Chris Murphy · 11 July, 2020
In the midst of a pandemic that has fundamentally changed everything, one industry that's undergone massive transformation is education. Overnight, schools – at all levels: primary, secondary and tertiary – have had to completely rethink how they work.
With learners unable to collect physically in the same location due to social distancing rules, education has had no choice but to move online.
Tools like: Zoom, for the delivery of lectures; Slack, for building communities; and WhatsApp for day-to-day check-ins, are now being used in new ways, ways they weren't originally designed for.
Article 28 of the UNCRC states that children and young people have the right to education no matter who they are: regardless of race, gender or disability; if they’re in detention, or if they’re a refugee.
Should these rights be extended further, to include lifelong learning? The opportunity to rethink learning – focusing on the underlying experience design – are huge. Here are some of the questions we need to ask:
Where might education be situated?
Is it based in a building? Is it gathered around a screen? Or is it, ideally, a blend of both?
Who are the teachers of tomorrow?
Are they a full-time faculty of dedicated educators? Are they drawn from industry? Or are they, ideally, a blend of both?
How do we open up education?
For many, education is beyond reach. How might we open up education to more people? Services like FutureLearn (primarily free) and Skillshare (low cost) open up education to more people, but they have problems.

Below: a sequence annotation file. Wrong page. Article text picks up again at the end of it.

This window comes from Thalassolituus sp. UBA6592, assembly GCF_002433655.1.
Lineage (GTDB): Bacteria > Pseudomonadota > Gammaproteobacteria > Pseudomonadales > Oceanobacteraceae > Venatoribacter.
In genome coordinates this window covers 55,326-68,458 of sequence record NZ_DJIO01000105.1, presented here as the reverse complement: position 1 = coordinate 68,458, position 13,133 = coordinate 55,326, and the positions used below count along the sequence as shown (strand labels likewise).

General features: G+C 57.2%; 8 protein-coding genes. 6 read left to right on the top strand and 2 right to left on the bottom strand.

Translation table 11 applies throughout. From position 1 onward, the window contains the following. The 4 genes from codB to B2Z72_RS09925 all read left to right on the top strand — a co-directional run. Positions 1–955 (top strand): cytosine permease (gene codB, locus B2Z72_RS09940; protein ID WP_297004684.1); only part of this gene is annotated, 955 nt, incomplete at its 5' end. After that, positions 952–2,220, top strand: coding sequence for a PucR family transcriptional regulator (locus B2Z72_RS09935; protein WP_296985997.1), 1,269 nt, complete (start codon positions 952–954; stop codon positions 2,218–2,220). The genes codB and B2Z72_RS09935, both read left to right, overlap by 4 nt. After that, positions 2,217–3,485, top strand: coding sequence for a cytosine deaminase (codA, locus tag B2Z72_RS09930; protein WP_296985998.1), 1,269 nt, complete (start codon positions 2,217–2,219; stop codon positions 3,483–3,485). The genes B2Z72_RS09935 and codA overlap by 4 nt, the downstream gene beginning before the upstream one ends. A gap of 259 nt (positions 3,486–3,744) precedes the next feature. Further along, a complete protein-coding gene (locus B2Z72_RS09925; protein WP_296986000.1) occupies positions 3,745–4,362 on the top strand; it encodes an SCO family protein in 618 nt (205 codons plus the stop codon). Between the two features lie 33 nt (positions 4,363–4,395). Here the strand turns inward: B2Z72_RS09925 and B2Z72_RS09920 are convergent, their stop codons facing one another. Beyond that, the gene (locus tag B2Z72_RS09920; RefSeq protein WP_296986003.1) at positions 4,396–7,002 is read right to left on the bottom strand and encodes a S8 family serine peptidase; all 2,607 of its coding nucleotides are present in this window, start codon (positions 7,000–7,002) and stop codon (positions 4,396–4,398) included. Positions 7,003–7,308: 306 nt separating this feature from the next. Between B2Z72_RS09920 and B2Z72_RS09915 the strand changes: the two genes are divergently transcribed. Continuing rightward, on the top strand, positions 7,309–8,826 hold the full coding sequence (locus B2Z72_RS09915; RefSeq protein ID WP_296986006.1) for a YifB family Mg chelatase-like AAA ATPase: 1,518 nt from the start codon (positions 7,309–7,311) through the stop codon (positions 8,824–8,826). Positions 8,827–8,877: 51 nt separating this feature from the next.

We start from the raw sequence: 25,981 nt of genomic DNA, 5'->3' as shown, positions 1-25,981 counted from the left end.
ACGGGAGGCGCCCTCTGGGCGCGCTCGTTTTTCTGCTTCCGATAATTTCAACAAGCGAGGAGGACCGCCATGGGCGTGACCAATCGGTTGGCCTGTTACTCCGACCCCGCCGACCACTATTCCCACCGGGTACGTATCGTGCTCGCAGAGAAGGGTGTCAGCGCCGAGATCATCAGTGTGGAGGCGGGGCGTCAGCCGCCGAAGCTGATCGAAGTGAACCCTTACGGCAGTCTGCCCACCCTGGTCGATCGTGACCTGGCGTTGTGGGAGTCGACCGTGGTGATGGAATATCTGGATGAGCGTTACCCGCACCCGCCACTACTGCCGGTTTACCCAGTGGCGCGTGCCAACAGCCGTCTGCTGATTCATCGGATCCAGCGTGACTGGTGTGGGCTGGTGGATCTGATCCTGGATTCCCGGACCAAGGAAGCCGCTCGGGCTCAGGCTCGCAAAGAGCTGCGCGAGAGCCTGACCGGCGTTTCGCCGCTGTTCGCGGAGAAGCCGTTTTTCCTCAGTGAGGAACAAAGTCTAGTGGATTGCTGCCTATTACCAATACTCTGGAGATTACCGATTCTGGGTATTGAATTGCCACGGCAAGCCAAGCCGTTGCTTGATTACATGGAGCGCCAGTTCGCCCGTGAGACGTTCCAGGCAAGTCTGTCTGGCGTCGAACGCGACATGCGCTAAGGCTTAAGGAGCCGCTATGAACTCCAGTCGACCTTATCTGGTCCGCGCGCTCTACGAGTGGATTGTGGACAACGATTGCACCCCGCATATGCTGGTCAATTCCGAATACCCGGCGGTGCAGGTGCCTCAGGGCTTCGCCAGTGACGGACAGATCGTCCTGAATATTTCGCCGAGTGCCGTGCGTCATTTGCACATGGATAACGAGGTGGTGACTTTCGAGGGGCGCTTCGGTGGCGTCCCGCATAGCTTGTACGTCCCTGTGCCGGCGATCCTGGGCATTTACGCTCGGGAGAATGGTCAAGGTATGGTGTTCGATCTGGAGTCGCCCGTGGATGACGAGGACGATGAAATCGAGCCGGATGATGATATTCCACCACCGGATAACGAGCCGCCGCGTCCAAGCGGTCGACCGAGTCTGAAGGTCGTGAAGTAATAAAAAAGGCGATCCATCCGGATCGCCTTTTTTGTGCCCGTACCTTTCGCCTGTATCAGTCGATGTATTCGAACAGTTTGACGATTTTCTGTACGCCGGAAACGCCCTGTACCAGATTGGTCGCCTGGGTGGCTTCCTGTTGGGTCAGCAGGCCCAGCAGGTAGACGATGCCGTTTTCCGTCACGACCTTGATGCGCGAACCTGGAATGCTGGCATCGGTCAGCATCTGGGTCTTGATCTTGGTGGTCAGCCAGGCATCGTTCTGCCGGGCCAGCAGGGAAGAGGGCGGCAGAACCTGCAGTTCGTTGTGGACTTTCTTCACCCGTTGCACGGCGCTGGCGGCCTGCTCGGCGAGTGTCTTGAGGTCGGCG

Massively Open Online Courses (MOOCs) have very low completion rates, because they lack accountability. As experience designers, how might we rethink these tools to improve completion rates?
In this short, sharp project, we’ll explore what education might be and we’ll reimagine how education might be delivered in a post-pandemic world.
Pandemic as disruptor.
One thing the pandemic has taught us is that education is only limited by our imaginations and it’s long-overdue disruption.
In a very short space of time, digital tools like Zoom have become normalised. The idea that everyone needs to be in the same room, at the same time in order to learn, has been challenged.
When we no longer need a ‘classroom’, opportunities open up. What might the school of the future look like? What business models might sustain it? Do we even need to meet ‘in the real world’?
All of these questions are open to exploration. On Monday at 4.00 pm, we’ll kick off with an overview of the landscape, we’ll also map out the next 12 weeks and consider possible outcomes. Education is changing, I’m looking forward to exploring what it might be with you.
Every project starts with a list of questions that we then work back from, finding answers… Here are some. We'll explore more in our first seminar.
- Customer Needs
- What are the customer needs?
- What are they trying to achieve?
- Working back from these needs, why do these needs exist?
- Jobs to be Done is a useful framework for this.
- Who is our audience?
- We need to identify the audience, it will rarely be everyone. Again, asking questions helps us to define this and refine our design to suit. (A 14 year old will prefer a different interface to a 44 year old and a 104 year old.)
- What is our business model?
- Our business model might be paid or free. Ultimately – someone, somewhere – needs to pay for what we're creating. How does this work?
If you found this post useful, follow me on Twitter to be kept updated about new courses and briefs.